BLOCH, Marcus Elieser (1723-1799)

ICHTHYOLOGIE ou HISTOIRE NATURELLE, générale et particulière des POISSONS. Avec des figures enluminées, dessinées d'après nature.

Berlin chez l’Auteur & chez Francois de la Garde, dedication by the author to the Queen of France (1784), première partie: (1785), seconde partie (1785), troisième partie (1786) et puis Berlin, Paris et Londres, chez l’Auteur & chez de la Garde, chez Didot et chez White, quatrième partie (1787), cinquième partie (1787), sixième et dernière partie (1788). With six engraved title-vignettes and 216 hand-coloured copper engraved plates by Berger, Bodenehr, Darchow, Haas, Henning, Schmidt and other artists.
Parts 1-6 of 12 in 3 volumes. Large folio (mm 460x270). Pp. [16], 206, [2]; [4], 170, [2]; [4], 160, [2]; [4], 134, [2]; [4], 130, [2]; [4], VIII, 150, [2]. Contemporary red morocco, covers gilt-ruled with decorative corner-pieces, floral gilt devices at spine, titles on green morocco labels, gilt edges.

A very fine and complete copy of the rare first issue (1785-1788) of the first French folio edition, published almost contemporaneously with the first German edition. A mini format of Bloch's French folio edition was  published a few years later.

Marcus Elieser Bloch was a surgeon in Berlin. It was not until 1780 that he began to work with fishes from Germany and abroad. The present publication (1784-1788), resulting from many observations by himself and illustrated under his supervision, contains good descriptions and faithful water-colours. The species the author collected either in dried or preservative state are often well drawn and well described, except for the colours which change after death of the fish. Bloch had very little knowledge of foreign marine species like Mediteranean fishes which is not surprising for a scientist who lived in an unfavorable land-locked area. Some illustrations of Mediteranean species - like the flying gurnard (Dactylopterus volitans) - are very unrealistic and executed in a " composite-like image style". Illustrations in the works of the leading Renaissance ichtyologists Belon (1553), Rondelet (!554), Salviani (1554-1558) and Gessner (1558), possibly commissioned or acquired by Bloch from donors, can highlight how Bloch constructed his fish models. His flying gurnard for instance appears to be a composite image based on elements from uncoloured illustrations made by the draughtsmen of his Renaissance predecessors. Bloch's creation of the flying gurnard was coloured by his artists afterwards. Some debate is going on whether the heightening in gold, silver and bronze in Bloch's plates - to reproduce the glistering sheen of wet fish scales - is present or not. Only spectrophotometric analysis of colour pigments could give an answer to the question if metals like copper, silver and gold have been used by Bloch's artists. Copyright: 2015 Sophia Hendrikx, all rights reserved. No part of this publication may be reproduced without prior permission of the author.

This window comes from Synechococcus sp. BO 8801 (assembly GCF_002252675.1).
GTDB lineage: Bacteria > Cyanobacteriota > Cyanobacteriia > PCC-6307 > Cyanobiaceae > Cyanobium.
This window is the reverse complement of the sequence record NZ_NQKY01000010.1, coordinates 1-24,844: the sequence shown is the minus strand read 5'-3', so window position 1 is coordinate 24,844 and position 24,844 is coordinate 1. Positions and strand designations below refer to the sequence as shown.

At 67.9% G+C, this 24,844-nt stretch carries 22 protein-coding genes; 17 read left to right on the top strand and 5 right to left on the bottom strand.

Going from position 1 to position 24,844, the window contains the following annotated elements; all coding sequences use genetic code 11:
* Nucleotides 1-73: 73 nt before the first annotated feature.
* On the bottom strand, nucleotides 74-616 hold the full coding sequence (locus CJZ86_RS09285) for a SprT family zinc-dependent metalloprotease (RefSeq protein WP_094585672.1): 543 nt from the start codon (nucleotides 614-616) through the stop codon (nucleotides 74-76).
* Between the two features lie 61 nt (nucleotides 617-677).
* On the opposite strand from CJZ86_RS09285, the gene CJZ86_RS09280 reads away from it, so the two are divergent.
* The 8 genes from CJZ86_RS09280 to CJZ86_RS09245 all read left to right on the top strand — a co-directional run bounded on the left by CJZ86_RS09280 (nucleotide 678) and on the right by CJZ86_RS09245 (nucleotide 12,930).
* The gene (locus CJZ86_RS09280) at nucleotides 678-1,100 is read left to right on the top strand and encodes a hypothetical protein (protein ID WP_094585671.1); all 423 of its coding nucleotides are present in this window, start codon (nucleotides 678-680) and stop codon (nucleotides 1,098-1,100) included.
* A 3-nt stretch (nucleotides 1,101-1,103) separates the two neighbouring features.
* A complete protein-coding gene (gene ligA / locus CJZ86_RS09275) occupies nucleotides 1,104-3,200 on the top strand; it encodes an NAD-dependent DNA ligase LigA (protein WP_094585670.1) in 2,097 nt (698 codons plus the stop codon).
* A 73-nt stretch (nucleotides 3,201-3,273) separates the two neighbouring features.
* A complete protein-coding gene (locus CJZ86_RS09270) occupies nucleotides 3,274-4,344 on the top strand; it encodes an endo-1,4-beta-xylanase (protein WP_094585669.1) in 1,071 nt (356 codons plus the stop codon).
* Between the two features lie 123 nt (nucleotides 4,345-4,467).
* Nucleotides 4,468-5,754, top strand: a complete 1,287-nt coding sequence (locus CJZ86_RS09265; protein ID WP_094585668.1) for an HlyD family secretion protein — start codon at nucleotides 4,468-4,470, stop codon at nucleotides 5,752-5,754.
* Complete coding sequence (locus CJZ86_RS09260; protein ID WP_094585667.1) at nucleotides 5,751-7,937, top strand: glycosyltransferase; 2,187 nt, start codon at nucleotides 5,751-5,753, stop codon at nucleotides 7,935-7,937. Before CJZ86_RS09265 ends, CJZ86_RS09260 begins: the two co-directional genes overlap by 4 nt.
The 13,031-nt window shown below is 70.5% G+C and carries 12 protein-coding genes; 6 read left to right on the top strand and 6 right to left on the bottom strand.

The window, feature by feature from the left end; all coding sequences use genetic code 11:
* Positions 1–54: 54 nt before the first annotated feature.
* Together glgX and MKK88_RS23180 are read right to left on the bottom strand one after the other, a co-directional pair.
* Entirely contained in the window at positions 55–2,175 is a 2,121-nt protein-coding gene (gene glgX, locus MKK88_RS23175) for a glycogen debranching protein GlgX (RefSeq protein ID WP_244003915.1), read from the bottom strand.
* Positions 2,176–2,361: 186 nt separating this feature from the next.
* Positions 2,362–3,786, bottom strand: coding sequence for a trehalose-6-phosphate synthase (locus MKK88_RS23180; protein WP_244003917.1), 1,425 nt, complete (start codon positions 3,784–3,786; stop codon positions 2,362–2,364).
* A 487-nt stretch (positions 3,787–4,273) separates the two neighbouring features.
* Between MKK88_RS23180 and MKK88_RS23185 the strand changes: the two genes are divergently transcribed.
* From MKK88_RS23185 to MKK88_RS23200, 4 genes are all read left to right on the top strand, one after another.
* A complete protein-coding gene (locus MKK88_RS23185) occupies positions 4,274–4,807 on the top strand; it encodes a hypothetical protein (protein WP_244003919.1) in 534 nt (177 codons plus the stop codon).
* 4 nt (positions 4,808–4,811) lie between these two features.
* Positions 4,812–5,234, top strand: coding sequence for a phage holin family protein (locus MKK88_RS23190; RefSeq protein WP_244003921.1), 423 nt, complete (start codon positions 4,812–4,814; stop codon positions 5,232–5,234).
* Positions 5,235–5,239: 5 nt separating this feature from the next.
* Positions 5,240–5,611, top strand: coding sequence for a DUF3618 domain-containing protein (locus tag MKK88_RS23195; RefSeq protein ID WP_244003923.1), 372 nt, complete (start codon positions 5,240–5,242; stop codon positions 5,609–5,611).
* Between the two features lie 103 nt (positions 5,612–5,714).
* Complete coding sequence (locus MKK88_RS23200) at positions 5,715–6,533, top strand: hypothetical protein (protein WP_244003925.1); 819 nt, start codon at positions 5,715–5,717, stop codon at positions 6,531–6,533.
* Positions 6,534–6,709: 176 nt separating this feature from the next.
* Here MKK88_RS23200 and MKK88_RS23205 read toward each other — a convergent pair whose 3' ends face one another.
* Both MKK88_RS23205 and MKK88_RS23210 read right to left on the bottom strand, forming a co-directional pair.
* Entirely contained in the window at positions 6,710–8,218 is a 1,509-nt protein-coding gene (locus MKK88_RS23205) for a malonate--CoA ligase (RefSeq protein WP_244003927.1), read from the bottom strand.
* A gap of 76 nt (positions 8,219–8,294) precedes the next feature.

Price: Sold

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